Cage Tropical Image

Generally favorable reviews - based on 11 Critics What's this?

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Generally favorable reviews- based on 4 Ratings

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  • Summary: The fourth full-length release for the indie-pop artist was produced with Jorge Elbrecht.
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Top Track

Red Museum
Everything you know is a lie And the life you have, will die Everything you know Everything you know is a lie I am falling Help, you're falling Oh,... See the rest of the song lyrics
Score distribution:
  1. Positive: 9 out of 11
  2. Negative: 0 out of 11
  1. Aug 11, 2017
    Cage Tropical possesses darker dimensions and inspirations, driven by twinges of velocity and an unsettled vibe. This combination suits Rose well: Her music may have emerged from a period of great turmoil, but, in the process, she’s found a new path forward.
  2. Aug 10, 2017
    On these songs, and really all of the album, Rose isn't just using the '80s as a prop or making a novelty record. The big emotions need a big sound and the songs about returning to the city of her youth need the music of her youth to really hit home.
  3. Uncut
    Aug 18, 2017
    Miserable but magnificent. [Oct 2017, p.39]
  4. Aug 9, 2017
    Even after encountering a few detours and career doubts, Rose has turned a bad situation into something remarkable; Cage Tropical is a welcome return from an artist that clear has more to say.
  5. Aug 11, 2017
    Ultimately, despite its broodier and moodier efforts, Cage Tropical never really hits the heights of Interstellar. However, Rose continues to prove that she doesn’t need to dive into anything so sophisticated as Greek mythology or abstract philosophy to communicate her emotions.
  6. Aug 10, 2017
    Cage Tropical is an elegant ghost that slips into your dreams and leaves you with only vague memories of the experience. That would be fine if Frankie weren’t so close to doing something really haunting.
  7. Aug 9, 2017
    Cage Tropical is a dreampop record. ... And the problem with dreampop records is--well, if they fall short of dreams, then you’ve got to either imbue something other than the divine into the lining (hi, Deafcult!), or you’ve got to work it into overdrive until your listener’s heart flutters like a virgin on the mattress (hi, Ballet School!). And our protagonist simply fails on both counts.

See all 11 Critic Reviews

Score distribution:
  1. Positive: 1 out of 1
  2. Mixed: 0 out of 1
  3. Negative: 0 out of 1
  1. Nov 2, 2017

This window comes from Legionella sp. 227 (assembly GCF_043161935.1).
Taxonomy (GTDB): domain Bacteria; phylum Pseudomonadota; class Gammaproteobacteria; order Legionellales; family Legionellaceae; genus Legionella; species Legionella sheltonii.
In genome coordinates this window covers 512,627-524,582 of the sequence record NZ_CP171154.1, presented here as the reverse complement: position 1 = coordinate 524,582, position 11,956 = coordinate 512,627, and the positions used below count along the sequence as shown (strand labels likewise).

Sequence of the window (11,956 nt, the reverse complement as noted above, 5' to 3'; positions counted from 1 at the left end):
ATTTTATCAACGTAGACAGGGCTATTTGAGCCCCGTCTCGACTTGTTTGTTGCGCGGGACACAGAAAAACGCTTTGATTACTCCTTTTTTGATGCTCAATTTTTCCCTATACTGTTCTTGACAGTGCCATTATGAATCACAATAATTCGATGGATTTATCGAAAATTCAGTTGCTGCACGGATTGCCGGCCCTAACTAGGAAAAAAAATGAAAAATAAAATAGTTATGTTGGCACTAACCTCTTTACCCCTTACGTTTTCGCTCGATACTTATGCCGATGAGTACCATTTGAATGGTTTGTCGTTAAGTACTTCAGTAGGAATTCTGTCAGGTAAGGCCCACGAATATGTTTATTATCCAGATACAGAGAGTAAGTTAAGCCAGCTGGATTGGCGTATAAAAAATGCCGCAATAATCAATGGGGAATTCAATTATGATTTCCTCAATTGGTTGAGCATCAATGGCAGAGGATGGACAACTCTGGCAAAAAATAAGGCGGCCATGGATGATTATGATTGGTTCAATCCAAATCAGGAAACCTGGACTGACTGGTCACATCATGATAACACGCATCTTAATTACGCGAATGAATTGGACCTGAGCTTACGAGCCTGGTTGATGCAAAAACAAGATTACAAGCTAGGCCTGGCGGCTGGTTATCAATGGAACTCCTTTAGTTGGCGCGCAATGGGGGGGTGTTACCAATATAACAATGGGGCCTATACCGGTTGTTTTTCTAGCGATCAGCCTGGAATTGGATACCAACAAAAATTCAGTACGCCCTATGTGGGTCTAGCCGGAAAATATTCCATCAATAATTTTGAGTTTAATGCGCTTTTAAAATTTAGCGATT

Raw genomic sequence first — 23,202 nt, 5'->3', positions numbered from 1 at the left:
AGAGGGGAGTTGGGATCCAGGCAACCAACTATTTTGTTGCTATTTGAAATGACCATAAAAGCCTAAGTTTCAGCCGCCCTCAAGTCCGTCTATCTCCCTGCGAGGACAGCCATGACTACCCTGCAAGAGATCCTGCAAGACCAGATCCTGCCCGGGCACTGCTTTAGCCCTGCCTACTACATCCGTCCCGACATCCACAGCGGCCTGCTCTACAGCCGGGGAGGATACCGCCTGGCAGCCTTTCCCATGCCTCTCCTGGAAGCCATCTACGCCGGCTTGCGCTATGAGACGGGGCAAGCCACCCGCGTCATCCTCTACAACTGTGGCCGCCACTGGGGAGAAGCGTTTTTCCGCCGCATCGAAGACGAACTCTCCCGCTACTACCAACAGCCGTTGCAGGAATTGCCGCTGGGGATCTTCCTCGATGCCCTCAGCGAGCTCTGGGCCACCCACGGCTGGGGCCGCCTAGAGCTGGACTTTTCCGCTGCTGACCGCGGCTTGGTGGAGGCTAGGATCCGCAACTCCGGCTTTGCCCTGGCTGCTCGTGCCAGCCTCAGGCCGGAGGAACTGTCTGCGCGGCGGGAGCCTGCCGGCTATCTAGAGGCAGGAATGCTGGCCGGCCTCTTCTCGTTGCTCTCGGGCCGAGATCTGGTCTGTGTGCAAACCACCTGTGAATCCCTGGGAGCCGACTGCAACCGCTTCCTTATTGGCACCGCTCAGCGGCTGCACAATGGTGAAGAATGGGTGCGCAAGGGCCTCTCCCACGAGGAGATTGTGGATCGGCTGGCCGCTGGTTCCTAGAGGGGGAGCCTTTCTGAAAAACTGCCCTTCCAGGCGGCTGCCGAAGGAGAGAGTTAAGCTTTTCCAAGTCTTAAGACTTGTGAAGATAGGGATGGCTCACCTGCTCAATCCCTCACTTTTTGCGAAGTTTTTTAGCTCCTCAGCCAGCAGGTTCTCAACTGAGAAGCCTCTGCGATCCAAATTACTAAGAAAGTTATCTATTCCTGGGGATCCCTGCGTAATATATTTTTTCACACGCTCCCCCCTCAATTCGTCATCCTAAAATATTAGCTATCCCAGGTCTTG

How long until the 1980s stop informing every corner of pop music? Not anytime soon, recent babymaking opuses 1989 and Emotion seemed to tellHow long until the 1980s stop informing every corner of pop music? Not anytime soon, recent babymaking opuses 1989 and Emotion seemed to tell us. For some reason, whether its the froth and elegance of early new wave or the marriage of synth pop and r’n’b of that ruled the charts during the latter part of the decade, modernizing the sounds of the 1980s keeps on feeling fresh and necessary. Enter Frankie Rose’s Cage Tropical. It’s another 80s referencing dream pop record meaning basically it summons the ghosts of The Cure, Cocteau Twins and Echo and the Bunnymen, with jangly guitars and echo-laden vocals galore. But something distinctive enough separates Frankie Rose from the pack of pretty but insubstantial female-fronted dream pop acts. Make no mistake, the synth pop inspiration is bright and unapologetic, like on “Game to Play”, where the sound is a spot-on tribute to slick FM new wave vibe (think The Motels, The Fixx) and the multitracked chorus has a gravitas worthy of Violator. Undoubtedly steeped in the 80s, the production courtesy of Violens’ Jorge Elbrecht is nevertheless a meticulously rich foray into the less-obvious; strings, piano and mellotron give a sparkling baroque sensibility to tracks like ''Dancing On The Hall'' and ''Red Museum'' while the melodies of 60s go go and surf pop haunt ''Cage Tropical'' and ''Dyson Sphere''. The record’s muscularity and propulsion is nothing but Rose's own, with a tight rhythm section from her chops as a drummer and from her past as a member of more disheveled rock bands Dum Dum Girls and Vivian Girls, proving that while nuanced and wistful, Cage Tropical can subtly rock as well. And her vocals are as expected, the spell that binds everything forward, breathy yet mixed to feel massive, like an angel beckoning you from the horizon on a highway. Unfortunately, and this is a common pitfall within this style of music, they are given as much echo and reverb as to render the words unintelligible. Cage Tropical’s lyrics allegedly deal with disappointment and alienation; prior to recording the album, Rose almost gave up on her music career after a failed and impoverished period living in Los Angeles. How can we connect when, except on the comparatively lucid Decontrol, only half of what she sings is understandable? Another complaint is that the tracklist is a bit short; given the strength of the material, you’re left intrigued for a couple more songs. But these are minor issues for what is otherwise a solid third statement and career highlight for Frankie Rose. Cage Tropical is indeed ideal music for a road trip, one preferibly through dry or template landscapes: the production is as expansive as open field vistas and the songs themselves carry all the anthemic pulse of your favorite New Wave or College Rock hits station. A special 80s-inspired record evoking something else than nostalgia. Expand